Former Giants 2B Thompson learns tough lesson

Former Giants 2B Thompson learns tough lesson
August 3, 2013, 11:30 am
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Robby Thompson was drafted by the Giants in the first round of the 1983 draft. He spent 11 seasons with the team. (AP)

Former Giants second baseman and fan favorite Robby Thompson has been climbing the coaching ranks since he became San Francisco's first-base coach in 2000. As the Seattle Mariners' acting manager with Eric Wedge recovering from a mild stroke, Thompson learned a coaching lesson the hard way on Thursday.

Thompson's Mariners entered the ninth inning with a 7-2 lead over the Red Sox, but Thompson's gaffe fueled a six-run comeback that ended in a 8-7 Boston win.

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The Mariners had right-handed reliever Yoervis Medina warming up in the bullpen alongside lefty Oliver Perez. When Thompson emerged from the dugout to pull struggling closer Tom Wilhelmsen for Medina -- the righty -- Thompson initially indicated to the bullpen with his left arm before realizing his mistake and dropping it quickly in favor of the right.

But the umpires saw it, and MLB rules stipulate that when you have a lefty and a righty warming up, you have to bring in a pitcher who throws with the same arm a manager uses to indicate to the bullpen. So after Medina, who began his move to the mound, was sent back into the 'pen, Thompson was forced to bring in Perez.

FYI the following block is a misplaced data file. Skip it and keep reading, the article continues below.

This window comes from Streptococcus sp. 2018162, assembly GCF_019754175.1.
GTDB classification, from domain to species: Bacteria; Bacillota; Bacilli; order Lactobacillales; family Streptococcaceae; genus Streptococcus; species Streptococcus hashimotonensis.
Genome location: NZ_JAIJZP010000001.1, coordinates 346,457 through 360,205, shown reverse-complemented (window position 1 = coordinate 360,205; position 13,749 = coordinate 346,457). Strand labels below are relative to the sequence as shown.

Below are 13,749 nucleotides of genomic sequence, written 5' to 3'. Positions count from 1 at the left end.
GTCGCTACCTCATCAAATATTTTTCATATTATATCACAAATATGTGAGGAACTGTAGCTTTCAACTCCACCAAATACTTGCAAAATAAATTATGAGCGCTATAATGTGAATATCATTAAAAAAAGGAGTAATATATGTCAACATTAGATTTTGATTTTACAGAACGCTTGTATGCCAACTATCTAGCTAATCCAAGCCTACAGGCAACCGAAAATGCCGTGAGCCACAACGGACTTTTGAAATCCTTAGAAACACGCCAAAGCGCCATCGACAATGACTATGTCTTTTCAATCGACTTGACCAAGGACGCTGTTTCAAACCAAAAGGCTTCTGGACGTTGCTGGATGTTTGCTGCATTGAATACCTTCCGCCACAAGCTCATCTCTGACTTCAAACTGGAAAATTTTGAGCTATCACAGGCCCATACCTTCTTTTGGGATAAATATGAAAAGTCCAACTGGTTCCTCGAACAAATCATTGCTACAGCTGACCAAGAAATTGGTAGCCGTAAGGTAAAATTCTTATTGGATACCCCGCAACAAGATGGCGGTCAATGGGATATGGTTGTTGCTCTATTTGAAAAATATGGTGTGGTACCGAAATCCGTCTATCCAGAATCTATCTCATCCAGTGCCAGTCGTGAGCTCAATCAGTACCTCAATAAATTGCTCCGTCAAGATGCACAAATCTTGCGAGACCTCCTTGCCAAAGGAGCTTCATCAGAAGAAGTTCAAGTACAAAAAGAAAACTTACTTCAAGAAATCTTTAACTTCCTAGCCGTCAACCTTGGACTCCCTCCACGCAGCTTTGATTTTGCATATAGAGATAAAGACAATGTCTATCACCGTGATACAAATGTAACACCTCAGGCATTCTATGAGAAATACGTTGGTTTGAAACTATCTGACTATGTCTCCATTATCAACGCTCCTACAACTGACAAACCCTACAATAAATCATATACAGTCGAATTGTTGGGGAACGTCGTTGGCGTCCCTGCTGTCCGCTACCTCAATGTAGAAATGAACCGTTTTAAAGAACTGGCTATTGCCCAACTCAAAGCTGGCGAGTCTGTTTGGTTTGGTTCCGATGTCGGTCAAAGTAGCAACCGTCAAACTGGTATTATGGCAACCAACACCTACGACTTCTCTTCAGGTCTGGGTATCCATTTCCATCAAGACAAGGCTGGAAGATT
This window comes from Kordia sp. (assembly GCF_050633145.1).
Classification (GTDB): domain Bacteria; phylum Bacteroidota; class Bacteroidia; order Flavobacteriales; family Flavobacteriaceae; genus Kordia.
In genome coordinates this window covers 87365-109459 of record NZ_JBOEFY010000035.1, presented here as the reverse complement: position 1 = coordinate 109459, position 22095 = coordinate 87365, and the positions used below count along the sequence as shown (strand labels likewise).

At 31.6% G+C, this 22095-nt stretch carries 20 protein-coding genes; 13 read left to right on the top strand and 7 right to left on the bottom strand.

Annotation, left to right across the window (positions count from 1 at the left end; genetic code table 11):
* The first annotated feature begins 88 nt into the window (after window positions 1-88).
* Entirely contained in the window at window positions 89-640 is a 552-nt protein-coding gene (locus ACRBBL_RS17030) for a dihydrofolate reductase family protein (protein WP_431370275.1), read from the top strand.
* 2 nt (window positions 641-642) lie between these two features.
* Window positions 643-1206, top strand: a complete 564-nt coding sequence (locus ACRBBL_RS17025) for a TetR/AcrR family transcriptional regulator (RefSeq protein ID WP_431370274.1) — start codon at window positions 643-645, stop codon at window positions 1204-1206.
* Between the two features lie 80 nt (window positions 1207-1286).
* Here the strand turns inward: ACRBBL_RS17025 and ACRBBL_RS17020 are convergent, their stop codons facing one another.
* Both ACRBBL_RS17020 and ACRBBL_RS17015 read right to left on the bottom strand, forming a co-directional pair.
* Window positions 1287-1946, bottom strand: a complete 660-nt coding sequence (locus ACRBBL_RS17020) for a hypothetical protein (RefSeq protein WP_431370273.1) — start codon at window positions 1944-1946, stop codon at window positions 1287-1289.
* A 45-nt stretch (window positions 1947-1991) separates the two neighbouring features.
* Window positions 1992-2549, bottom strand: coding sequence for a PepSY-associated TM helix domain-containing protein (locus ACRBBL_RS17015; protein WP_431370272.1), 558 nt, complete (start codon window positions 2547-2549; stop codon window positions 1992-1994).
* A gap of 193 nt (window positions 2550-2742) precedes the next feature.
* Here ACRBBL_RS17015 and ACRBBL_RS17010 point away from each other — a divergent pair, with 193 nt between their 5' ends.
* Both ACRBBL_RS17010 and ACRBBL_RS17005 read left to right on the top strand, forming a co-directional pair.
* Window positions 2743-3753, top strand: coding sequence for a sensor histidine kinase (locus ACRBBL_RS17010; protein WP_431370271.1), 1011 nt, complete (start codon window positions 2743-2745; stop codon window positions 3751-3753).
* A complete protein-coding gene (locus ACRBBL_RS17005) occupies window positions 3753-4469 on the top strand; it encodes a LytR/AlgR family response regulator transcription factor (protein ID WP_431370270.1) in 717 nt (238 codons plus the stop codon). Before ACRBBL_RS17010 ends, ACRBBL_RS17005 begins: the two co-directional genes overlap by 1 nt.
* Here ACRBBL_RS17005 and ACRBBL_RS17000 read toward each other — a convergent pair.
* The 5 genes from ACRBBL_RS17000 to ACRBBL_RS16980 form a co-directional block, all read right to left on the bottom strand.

The switch-hitting Shane Victorino hit a two-run single and Dustin Pedroia followed with an RBI base hit to cut Seattle's lead to one. David Ortiz batted next -- finally the left-on-left matchup Thompson was looking for -- and he struck out.

Medina then entered with runners on first and second and could not close the door as the Red Sox earned their 11th walk-off win of the season.

"We wanted to go to Medina there and if we had to go to Ollie, he was the next guy," said Thompson after the loss. "If there was anything today for me, it was a lesson learned that if you make a motion with either hand, that's it. I didn't realize that.

"I did point to the pen, but I didn't have time to [tap his other arm] for the right-hander. He'd already turned. That's when I wanted to make sure he knew who I wanted to go to and [crew chief] Gary Darling said it's too late, you raised your left hand up."

Thompson, 51, spent his entire 11-year MLB career in Orange and Black. The two-time All-Star hit .257 with 119 home runs in 1,304 games. His best season came in 1993, when he hit collected career highs in hits (154), home runs (19), RBI (65), on-base percentage (.375), and slugging percentage (.496). In 128 games that he won the Silver Slugger and Gold Glove.

 

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